They’ll try to shut you down’: Meeting Assange & the non-stop ‘War on RT’, by Margarita Simonyan

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Last week, while in London, I went to see Julian Assange at the Ecuadorian embassy. We talked off the record of course, so I won’t divulge too much, but will post only what Julian insisted on making public. Before it’s too late.

Assange shared an enlightening story about a Kurdish TV station that had been shut down in Denmark. The story, like so many others – from diplomatic cables with undiplomatic comments to hundreds of uninvestigated war crimes in Iraq – came to his attention through a leaked cryptogram.

Once upon a time there was a Kurdish TV network in Denmark. It would just as happily ‘be’ anywhere else, but more fitting markets were off limits to the channel. The station, Roj TV, was aimed at Turkish Kurds, and that made the Turkish authorities very angry.

Turkish officials pressed their NATO ally Denmark to shut down the TV channel under some plausible pretext. But Denmark was reluctant, saying that multiple inspections didn’t find any propaganda of terrorism and there were no grounds to close it down. Such things weren’t done there; Denmark, after all, is a democracy.

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The Anti-Empire Report #135, by William Blum

American Exceptionalism and American Torture

In 1964, the Brazilian military, in a US-designed coup, overthrew a liberal (not more to the left than that) government and proceeded to rule with an iron fist for the next 21 years. In 1979 the military regime passed an amnesty law blocking the prosecution of its members for torture and other crimes. The amnesty still holds.[1]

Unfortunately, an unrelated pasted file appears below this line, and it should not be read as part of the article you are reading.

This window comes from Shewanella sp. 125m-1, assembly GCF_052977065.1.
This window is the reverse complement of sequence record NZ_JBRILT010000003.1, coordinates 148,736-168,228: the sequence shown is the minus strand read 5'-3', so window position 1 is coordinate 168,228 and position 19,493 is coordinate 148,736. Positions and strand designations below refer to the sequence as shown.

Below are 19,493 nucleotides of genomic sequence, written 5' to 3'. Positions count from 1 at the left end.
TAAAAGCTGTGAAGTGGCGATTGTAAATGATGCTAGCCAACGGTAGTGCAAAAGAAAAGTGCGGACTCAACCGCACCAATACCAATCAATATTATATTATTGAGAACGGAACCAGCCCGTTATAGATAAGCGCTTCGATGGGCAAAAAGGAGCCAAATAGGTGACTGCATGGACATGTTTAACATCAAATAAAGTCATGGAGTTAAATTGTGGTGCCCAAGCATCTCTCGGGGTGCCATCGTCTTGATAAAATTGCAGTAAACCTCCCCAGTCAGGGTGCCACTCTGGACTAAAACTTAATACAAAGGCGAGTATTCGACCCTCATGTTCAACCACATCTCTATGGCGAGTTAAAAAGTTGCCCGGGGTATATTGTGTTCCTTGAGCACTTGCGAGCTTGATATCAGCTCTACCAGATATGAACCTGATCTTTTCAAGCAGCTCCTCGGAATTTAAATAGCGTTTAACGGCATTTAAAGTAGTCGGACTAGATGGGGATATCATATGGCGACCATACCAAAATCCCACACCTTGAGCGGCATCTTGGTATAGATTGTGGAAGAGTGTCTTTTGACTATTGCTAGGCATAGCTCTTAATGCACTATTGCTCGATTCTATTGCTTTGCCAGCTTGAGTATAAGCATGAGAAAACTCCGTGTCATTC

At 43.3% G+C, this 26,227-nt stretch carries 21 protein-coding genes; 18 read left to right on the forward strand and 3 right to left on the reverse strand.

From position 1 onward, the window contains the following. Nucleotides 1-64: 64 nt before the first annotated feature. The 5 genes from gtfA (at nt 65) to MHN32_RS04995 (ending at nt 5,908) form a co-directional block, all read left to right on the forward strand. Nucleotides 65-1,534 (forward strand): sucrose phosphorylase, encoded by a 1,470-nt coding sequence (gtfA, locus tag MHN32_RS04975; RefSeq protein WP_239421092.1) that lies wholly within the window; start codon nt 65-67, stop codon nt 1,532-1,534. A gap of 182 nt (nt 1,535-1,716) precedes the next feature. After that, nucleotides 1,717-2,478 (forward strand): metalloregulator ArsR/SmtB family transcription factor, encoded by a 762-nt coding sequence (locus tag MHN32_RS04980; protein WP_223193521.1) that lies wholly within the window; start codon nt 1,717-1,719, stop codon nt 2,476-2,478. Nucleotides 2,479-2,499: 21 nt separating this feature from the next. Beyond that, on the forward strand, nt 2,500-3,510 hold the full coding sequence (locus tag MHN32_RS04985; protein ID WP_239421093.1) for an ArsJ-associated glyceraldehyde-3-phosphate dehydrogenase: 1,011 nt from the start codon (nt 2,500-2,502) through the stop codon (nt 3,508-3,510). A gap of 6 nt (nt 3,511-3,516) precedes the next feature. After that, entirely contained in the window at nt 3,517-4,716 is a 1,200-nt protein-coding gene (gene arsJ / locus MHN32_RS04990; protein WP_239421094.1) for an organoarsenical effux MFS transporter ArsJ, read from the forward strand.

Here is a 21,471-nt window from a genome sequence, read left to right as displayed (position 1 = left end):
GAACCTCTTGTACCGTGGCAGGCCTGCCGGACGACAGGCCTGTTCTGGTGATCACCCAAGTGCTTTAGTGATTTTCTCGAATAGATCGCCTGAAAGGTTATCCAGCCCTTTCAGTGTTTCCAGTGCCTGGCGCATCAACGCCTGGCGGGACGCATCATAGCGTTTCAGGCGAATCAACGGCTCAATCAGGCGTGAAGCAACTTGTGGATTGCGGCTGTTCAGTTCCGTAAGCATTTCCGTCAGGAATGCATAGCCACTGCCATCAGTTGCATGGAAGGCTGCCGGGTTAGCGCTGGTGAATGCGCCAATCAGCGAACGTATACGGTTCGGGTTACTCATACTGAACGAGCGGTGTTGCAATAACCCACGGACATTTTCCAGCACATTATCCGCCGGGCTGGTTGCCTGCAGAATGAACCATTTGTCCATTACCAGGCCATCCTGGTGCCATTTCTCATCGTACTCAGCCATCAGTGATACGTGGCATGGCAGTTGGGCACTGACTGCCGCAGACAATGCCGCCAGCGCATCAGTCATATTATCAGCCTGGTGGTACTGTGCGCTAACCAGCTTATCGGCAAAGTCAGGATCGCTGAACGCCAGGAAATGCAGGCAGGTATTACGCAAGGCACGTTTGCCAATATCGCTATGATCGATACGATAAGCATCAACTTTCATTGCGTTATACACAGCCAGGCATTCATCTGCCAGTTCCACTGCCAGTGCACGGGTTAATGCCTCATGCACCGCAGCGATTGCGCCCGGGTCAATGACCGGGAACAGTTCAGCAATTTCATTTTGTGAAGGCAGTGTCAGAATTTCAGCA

That’s how they handle such matters in what used to be called The Third World. In the First World, however, they have no need for such legal niceties. In the United States, military torturers and their political godfathers are granted amnesty automatically, simply for being American, solely for belonging to the “Good Guys Club”.

So now, with the release of the Senate Intelligence Committee report on CIA torture, we have further depressing revelations about US foreign policy. But do Americans and the world need yet another reminder that the United States is a leading practitioner of torture? Yes. The message can not be broadcast too often because the indoctrination of the American people and Americophiles all around the world is so deeply embedded that it takes repeated shocks to the system to dislodge it. No one does brainwashing like the good ol’ Yankee inventors of advertising and public relations. And there is always a new generation just coming of age with stars (and stripes) in their eyes.

The public also has to be reminded yet again that – contrary to what most of the media and Mr. Obama would have us all believe – the president has never actually banned torture per se, despite saying recently that he had “unequivocally banned torture” after taking office.[2]

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